Early educators committed to improving the quality of child care can watch video replays as easily as sportscasters do with a new pilot program initiated by the state’s Department of Early Education and Care. As part of the Peer Assistance and Coaching program, online video-based services provided by Torsh Inc. make it easy to record and analyze classroom activity with specially trained coaches.
By wearing a microphone that transmits to a battery-operated rotating base, Torsh’s proprietary Talent program enables the teacher to use her own smartphone’s camera to film herself in the classroom. The video is immediately condensed and uploaded for viewing – but only by those selected by the teacher. Reviewers can annotate specific moments in the video. Using voice recognition technology, the video is also transcribed as text and indexed.
The Peer Assistance Program is part of the Race to the Top Early Learning Challenge Grant, which Massachusetts and other states nationwide received in 2012 through a competitive application process. Race to the Top is an initiative to improve program quality through growth in all domains, as defined by the state’s Early Learning Standards. The Peer Assistance mentors, called Consultant Teachers, work one-on-one with educators. They have received intensive special training in teacher/child interaction and in coaching and continue to meet monthly for supervision with regional Educator and Provider Support (EPS) facilitators. This year’s pilot program is designed for just 30 early educators, five in each of the six EPS districts, who come from family day care and center-based facilities as well as out-of-school-time programs. The program pays for substitute time and educational resources for the teachers; Consultant Teachers receive an annual stipend. Trained class observers, who will compare child/educator interactions at the beginning and end of the year, do program evaluation.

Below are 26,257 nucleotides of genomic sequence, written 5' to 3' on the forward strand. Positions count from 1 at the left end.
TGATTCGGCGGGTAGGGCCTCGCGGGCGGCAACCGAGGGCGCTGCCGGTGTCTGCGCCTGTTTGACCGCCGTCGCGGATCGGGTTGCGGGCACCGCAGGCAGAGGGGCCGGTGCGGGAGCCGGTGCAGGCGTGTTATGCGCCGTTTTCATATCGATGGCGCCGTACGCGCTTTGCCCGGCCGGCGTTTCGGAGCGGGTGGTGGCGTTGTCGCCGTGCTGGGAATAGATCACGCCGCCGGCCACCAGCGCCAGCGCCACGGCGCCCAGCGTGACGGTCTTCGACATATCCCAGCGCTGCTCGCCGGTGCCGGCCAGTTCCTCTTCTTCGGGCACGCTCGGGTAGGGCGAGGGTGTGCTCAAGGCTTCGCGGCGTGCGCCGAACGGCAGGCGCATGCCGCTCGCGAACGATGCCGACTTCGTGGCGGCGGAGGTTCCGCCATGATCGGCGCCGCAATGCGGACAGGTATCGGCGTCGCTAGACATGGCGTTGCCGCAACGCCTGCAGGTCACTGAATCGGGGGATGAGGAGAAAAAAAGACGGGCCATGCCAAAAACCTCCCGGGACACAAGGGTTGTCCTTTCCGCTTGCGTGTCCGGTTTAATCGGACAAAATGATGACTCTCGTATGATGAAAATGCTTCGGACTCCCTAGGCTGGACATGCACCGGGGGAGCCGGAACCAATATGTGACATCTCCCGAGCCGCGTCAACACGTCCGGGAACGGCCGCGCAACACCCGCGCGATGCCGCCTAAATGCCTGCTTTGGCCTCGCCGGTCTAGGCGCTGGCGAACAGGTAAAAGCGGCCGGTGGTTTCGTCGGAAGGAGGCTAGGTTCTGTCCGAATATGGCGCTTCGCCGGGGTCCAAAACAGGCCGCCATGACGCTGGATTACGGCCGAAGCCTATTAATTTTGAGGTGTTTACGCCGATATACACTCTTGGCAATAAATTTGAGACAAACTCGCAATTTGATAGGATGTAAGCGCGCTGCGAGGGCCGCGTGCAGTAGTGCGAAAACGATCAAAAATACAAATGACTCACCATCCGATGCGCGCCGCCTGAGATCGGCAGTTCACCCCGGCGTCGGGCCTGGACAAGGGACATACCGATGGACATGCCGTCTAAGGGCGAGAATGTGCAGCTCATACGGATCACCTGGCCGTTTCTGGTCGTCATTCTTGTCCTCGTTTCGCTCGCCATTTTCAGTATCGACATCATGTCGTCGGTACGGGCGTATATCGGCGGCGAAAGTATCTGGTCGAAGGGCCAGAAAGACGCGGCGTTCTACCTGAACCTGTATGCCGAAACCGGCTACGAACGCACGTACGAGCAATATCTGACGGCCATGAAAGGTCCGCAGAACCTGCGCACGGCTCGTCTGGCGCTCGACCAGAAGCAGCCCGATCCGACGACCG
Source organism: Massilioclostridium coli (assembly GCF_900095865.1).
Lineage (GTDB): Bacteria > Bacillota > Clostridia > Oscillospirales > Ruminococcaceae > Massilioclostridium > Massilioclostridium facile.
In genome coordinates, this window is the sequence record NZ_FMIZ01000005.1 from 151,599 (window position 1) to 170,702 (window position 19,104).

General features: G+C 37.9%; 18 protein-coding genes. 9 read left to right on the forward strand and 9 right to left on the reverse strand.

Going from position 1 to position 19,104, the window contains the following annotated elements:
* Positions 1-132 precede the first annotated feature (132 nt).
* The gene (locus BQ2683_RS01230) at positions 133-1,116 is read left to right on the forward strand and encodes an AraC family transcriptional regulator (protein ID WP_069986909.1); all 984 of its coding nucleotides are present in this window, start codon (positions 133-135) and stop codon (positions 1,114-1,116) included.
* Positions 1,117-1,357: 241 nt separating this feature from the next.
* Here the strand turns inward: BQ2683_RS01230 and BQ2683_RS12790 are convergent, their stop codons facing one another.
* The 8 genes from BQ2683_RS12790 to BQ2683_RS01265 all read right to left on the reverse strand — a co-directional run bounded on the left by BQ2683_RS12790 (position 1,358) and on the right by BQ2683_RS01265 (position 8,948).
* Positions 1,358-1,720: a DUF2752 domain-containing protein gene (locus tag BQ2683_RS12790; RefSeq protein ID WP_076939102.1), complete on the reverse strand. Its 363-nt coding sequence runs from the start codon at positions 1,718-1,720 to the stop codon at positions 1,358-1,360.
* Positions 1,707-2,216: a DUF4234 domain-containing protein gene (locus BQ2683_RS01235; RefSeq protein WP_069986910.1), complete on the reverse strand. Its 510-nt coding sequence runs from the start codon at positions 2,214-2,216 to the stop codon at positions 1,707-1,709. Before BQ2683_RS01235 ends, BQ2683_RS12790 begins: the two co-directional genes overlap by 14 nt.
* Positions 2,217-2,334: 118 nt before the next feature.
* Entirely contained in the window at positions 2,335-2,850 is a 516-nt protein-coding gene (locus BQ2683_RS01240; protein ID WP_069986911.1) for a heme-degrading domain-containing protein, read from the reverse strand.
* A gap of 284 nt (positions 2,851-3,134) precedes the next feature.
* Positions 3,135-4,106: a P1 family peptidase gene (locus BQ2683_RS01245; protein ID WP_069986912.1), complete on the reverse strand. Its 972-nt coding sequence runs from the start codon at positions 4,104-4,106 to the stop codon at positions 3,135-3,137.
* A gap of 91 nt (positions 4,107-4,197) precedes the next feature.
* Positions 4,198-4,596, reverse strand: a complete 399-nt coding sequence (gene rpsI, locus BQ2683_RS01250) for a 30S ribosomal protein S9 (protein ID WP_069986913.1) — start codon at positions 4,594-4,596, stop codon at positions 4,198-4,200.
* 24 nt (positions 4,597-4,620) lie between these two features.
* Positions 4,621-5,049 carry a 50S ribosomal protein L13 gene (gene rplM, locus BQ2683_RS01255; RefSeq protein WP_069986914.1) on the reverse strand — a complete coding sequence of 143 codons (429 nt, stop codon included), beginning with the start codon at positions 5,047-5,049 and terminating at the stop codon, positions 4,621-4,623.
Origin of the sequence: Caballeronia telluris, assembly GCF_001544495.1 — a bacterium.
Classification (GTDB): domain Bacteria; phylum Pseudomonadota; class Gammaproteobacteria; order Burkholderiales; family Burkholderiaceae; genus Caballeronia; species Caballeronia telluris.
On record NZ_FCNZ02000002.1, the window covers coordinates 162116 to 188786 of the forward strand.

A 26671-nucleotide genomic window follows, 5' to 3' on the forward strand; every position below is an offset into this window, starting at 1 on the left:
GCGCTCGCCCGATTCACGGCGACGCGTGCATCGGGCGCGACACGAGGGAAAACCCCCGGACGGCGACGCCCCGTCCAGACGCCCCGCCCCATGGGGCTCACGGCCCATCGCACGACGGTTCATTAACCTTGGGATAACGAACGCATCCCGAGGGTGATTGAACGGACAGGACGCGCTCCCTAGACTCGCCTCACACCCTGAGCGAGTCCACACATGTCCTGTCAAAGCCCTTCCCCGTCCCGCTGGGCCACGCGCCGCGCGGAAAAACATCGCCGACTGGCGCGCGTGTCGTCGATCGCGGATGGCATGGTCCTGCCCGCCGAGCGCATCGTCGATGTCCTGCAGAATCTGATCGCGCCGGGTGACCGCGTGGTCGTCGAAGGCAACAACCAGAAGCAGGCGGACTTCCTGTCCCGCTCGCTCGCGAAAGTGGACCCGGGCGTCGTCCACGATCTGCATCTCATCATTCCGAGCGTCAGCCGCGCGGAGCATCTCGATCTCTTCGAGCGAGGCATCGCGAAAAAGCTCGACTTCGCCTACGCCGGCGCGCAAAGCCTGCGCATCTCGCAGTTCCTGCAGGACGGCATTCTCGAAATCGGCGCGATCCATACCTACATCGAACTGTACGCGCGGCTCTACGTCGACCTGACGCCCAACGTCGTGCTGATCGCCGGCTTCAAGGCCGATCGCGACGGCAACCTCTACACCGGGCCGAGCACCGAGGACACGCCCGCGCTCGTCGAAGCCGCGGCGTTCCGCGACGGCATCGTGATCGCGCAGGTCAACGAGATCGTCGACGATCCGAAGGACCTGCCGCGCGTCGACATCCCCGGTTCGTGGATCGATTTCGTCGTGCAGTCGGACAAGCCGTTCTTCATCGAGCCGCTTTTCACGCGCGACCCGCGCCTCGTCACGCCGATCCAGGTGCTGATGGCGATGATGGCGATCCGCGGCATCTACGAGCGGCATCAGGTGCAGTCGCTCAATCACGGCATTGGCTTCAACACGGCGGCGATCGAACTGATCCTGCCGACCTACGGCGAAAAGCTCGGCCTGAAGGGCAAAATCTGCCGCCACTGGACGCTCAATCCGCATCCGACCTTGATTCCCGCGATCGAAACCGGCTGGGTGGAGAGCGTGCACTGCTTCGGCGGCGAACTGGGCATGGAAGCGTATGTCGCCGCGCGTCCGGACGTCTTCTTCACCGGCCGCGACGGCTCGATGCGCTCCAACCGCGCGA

According to Donna Jasak, the EPS facilitator for District 6 (Metro Boston), “All of the educators in Region 6 who are using it are loving the ability to capture video and then debrief with their coach at a time that’s convenient for them.” Using technology’s asynchronous capability is only one of the positive attributes of the program; being able to easily and instantly review video of their teaching has been revelatory for many of the teachers, who find themselves sensitized to attitude, use of language, facial expression, and other nuances that the video gives them a chance to critique. And when they prefer, they can opt not to share a particular video. Ultimately, in consultation with their mentors, this video-based strategy for quality improvement may fundamentally change their teaching.